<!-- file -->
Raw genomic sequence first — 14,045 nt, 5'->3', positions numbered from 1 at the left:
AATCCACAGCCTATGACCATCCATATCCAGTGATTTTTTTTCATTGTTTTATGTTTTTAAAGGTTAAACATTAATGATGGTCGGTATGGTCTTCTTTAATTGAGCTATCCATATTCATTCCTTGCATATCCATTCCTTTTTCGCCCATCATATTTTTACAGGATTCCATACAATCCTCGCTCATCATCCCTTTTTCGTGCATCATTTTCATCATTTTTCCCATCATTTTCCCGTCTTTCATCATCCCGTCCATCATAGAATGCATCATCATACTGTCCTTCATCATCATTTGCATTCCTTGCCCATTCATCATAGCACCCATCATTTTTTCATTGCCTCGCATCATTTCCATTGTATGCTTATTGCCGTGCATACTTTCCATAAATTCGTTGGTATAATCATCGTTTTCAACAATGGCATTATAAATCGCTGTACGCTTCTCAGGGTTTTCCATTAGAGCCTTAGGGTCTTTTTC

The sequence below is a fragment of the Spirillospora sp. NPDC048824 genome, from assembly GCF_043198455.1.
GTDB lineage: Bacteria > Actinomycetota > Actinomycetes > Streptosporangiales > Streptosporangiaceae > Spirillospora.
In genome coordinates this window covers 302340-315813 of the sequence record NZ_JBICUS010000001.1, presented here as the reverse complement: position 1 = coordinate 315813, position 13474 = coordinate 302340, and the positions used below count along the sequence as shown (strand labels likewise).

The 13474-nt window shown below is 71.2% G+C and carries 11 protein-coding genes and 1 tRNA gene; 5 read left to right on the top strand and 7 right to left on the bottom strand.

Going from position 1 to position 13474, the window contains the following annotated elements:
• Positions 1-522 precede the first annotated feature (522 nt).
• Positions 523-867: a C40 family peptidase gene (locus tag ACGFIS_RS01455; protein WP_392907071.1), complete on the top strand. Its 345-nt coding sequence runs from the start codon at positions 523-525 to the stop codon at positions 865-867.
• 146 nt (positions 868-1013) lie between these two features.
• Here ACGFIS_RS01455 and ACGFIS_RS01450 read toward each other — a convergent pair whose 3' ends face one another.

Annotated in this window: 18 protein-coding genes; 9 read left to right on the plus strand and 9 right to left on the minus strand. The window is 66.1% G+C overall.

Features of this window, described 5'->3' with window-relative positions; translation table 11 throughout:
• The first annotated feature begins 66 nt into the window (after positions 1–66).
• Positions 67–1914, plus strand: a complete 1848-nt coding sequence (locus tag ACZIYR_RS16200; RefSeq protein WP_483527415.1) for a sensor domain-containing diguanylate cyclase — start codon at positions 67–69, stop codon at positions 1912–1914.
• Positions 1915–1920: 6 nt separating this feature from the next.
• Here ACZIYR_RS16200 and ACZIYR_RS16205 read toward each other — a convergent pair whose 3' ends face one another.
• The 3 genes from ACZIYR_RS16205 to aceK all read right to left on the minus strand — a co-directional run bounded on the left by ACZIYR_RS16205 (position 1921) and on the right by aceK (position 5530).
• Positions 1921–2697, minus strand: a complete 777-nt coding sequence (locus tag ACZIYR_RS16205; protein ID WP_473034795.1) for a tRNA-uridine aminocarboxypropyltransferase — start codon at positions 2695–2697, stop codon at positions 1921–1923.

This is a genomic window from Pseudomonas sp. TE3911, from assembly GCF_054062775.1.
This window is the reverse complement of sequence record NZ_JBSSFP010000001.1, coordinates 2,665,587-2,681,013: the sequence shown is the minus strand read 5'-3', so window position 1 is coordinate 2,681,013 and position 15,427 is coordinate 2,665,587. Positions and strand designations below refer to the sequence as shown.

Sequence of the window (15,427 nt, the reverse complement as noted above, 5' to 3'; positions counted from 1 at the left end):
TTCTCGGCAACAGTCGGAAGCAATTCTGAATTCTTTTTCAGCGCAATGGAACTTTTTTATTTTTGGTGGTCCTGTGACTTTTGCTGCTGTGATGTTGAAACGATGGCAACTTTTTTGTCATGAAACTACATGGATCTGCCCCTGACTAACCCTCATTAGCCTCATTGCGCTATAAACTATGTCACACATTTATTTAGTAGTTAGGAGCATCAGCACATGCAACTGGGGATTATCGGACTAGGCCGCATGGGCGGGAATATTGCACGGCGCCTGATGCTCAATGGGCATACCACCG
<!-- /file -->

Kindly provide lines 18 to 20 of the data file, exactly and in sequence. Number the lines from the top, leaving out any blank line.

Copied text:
• The 3 genes from ACZIYR_RS16205 to aceK all read right to left on the minus strand — a co-directional run bounded on the left by ACZIYR_RS16205 (position 1921) and on the right by aceK (position 5530).
• Positions 1921–2697, minus strand: a complete 777-nt coding sequence (locus tag ACZIYR_RS16205; protein ID WP_473034795.1) for a tRNA-uridine aminocarboxypropyltransferase — start codon at positions 2695–2697, stop codon at positions 1921–1923.

This is a genomic window from Pseudomonas sp. TE3911, from assembly GCF_054062775.1.